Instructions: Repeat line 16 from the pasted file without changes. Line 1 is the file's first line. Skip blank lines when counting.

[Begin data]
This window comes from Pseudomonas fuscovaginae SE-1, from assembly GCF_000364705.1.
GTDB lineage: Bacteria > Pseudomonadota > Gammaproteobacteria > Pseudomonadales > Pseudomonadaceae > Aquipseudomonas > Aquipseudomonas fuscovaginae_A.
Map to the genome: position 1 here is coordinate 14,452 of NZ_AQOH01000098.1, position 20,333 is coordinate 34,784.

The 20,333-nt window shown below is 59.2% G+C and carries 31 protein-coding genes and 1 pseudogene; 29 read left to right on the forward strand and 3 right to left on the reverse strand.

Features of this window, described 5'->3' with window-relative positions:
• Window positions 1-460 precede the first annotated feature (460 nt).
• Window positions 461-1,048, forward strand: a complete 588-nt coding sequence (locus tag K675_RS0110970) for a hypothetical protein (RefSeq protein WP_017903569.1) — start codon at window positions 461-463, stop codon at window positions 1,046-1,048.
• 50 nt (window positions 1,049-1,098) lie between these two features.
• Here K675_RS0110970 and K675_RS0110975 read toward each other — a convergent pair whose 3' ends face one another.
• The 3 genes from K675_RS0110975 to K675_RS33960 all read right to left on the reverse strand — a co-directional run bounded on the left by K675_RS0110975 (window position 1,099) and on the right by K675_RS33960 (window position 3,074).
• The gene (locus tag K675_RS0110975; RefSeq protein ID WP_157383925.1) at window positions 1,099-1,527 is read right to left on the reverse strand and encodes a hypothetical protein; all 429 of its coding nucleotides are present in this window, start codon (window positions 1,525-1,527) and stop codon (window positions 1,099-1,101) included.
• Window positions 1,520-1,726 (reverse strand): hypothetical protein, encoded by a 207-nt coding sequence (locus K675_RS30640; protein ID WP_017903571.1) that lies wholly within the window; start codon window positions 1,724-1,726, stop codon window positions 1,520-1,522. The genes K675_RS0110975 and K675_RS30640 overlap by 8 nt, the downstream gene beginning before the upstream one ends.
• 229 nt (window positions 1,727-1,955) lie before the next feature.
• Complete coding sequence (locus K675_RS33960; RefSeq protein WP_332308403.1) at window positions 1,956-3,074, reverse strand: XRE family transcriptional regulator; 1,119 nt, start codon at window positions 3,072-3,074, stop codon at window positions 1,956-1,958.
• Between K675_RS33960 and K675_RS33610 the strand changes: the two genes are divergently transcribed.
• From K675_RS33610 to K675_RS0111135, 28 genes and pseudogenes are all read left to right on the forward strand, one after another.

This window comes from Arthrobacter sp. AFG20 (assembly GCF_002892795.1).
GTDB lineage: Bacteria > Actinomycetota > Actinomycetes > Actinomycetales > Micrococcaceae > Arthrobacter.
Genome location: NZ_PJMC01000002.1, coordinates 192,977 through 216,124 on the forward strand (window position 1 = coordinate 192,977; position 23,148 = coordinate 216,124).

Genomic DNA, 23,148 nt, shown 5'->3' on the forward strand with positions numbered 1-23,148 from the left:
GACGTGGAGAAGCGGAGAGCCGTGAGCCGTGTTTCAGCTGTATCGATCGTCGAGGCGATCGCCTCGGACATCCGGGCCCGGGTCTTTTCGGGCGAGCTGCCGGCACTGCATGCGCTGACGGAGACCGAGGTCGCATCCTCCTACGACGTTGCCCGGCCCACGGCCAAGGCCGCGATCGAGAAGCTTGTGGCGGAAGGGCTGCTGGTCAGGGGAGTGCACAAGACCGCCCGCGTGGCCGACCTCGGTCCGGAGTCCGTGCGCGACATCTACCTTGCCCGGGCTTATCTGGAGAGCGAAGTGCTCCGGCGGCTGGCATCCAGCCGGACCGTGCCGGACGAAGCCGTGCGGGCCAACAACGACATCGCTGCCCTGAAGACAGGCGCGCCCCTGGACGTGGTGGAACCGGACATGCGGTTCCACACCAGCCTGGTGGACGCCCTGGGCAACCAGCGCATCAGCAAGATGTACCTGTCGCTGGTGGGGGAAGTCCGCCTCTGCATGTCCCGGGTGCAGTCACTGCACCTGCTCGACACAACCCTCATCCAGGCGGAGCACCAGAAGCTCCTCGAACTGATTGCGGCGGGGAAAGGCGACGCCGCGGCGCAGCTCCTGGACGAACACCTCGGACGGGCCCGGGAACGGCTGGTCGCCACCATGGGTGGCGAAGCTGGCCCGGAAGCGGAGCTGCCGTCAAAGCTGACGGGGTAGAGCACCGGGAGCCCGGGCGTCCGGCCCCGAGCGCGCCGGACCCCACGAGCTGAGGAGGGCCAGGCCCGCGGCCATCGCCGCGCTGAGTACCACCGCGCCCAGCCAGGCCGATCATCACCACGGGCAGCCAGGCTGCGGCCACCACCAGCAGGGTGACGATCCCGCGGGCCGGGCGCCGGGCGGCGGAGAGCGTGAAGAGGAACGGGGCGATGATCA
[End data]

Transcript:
• From K675_RS33610 to K675_RS0111135, 28 genes and pseudogenes are all read left to right on the forward strand, one after another.